In today's reading from Isaiah, the prophet makes light of those who trust in idols, who bow before things of their own making and say, “Save me, for you are my god!” All of us are prone to trusting in things that are not God, but great wealth makes certain sorts of idolatry even more tempting. There is the wealth itself, of course, but even more, there is the notion of being one's own god. I am constantly amazed at wealthy folk who insist that their wealth is all their own doing. Conversely, they say, other people's misfortune is their own doing. Combine such veneration of self with denigration of others, and you could not get much further from the kingdom, from God's  hope and dream of a restored world.

O God, we have had more than enough of the scorn of those who are at ease, of the contempt of the proud. Have mercy, God. Show us the promise of your kingdom once more.

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Sermon video: Preparing to Join the Adventure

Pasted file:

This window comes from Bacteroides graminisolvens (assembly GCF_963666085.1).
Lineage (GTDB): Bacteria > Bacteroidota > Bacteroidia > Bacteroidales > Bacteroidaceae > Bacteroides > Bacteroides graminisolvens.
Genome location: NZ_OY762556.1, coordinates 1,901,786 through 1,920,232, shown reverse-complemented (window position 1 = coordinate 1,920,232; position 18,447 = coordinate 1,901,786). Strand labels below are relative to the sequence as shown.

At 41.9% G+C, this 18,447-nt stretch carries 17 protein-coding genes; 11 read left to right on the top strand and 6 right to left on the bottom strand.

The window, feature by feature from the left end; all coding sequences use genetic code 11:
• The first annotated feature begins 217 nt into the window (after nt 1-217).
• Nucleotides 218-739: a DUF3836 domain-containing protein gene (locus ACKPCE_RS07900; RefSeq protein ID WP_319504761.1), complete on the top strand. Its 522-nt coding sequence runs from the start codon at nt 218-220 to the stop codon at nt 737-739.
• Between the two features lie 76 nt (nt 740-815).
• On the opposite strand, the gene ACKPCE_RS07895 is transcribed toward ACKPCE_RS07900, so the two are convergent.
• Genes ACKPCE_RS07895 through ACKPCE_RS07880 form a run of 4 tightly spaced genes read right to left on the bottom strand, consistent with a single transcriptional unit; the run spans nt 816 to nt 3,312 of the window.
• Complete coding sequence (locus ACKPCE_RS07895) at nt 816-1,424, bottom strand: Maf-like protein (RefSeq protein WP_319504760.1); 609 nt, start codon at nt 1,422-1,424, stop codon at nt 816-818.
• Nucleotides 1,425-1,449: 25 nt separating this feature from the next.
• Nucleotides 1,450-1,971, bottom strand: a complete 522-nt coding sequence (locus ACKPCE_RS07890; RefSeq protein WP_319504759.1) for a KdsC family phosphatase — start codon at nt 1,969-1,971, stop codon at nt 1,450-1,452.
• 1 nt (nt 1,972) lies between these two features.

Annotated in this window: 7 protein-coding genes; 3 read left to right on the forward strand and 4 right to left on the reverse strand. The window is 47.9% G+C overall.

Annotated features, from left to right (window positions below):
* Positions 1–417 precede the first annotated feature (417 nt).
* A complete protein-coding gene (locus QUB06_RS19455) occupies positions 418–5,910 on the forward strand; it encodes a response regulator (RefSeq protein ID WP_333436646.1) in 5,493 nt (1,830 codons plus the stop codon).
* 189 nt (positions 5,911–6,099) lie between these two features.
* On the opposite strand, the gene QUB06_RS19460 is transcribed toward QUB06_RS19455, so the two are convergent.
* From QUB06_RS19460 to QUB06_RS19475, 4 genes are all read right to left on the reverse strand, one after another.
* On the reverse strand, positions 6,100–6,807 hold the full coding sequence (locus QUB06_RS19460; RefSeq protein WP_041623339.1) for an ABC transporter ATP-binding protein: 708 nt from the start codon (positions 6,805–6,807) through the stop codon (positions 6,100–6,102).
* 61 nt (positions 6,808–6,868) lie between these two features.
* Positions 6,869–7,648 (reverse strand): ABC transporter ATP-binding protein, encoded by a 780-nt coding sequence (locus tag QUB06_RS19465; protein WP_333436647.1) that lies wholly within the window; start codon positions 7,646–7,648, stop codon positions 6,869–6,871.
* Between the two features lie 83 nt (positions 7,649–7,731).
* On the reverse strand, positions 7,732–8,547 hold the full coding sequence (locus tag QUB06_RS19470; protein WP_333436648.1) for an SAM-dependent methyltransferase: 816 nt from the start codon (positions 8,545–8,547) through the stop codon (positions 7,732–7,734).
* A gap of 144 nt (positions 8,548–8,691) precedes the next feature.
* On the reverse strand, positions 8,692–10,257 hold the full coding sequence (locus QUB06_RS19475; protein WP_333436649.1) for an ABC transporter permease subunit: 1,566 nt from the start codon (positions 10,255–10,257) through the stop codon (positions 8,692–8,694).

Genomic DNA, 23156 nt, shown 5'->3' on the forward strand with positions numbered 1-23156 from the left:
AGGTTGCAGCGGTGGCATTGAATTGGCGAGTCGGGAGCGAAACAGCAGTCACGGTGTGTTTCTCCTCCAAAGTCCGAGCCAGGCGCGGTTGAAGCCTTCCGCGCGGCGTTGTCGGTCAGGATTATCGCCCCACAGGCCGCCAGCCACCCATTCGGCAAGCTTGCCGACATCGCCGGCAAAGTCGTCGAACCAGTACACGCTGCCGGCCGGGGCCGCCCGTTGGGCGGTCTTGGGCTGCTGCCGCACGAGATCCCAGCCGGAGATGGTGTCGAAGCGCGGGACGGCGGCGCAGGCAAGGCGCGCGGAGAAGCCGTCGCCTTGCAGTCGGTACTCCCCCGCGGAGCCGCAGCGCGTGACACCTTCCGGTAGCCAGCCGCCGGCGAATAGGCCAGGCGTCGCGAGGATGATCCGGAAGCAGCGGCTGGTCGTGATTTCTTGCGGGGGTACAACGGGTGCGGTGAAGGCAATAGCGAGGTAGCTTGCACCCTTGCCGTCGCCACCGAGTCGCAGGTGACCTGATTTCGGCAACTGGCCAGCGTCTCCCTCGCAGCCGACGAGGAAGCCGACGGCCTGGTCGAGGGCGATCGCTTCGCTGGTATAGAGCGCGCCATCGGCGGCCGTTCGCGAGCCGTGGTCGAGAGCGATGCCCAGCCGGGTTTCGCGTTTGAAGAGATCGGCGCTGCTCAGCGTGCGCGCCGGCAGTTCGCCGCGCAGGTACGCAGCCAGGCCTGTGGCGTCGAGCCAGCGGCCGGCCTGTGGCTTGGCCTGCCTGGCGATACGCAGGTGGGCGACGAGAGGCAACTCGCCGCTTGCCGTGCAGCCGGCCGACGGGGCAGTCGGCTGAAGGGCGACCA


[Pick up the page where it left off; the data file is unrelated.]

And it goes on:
Audios of sermons and worship available on the FCPC website.

Sunday, January 18, 2015

Sermon: Preparing to Join the Adventure

Luke 4:1-30; 5:1-11
Preparing to Join the Adventure
James Sledge                                                                           January 18, 2015

The day before the new Congress was sworn in, I saw a headline on the Washington Post website with a sub-title below it that read, “And that makes it among the most diverse in history.” That sounded odd compared to the main headline saying, “The new Congress is 80 percent white, 80 percent male, and 92 percent Christian.”
I suppose I shouldn’t have been surprised by those numbers, or by the fact that represent a fairly significant trend toward more women and more non-whites. During my teenage years, the percentage of women was between two and four percent. The percentage of non-whites was even lower.